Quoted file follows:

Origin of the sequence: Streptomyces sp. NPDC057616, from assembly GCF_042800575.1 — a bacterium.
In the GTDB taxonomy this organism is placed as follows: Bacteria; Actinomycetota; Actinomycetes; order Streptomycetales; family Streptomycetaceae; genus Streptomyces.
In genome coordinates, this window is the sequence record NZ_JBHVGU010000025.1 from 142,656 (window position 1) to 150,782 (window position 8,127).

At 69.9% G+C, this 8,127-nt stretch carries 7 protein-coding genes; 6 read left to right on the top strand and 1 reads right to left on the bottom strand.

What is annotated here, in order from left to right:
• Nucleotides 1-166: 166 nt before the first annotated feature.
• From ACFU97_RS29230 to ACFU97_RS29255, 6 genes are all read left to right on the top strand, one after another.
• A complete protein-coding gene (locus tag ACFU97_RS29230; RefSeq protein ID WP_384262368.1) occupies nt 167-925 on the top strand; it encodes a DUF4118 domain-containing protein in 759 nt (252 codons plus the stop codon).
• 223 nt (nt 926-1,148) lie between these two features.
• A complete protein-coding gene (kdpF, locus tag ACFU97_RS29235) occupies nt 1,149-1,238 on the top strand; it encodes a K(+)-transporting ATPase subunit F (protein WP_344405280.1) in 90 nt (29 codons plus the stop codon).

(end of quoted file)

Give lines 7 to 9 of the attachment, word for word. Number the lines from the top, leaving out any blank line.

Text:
• From ACFU97_RS29230 to ACFU97_RS29255, 6 genes are all read left to right on the top strand, one after another.
• A complete protein-coding gene (locus tag ACFU97_RS29230; RefSeq protein ID WP_384262368.1) occupies nt 167-925 on the top strand; it encodes a DUF4118 domain-containing protein in 759 nt (252 codons plus the stop codon).
• 223 nt (nt 926-1,148) lie between these two features.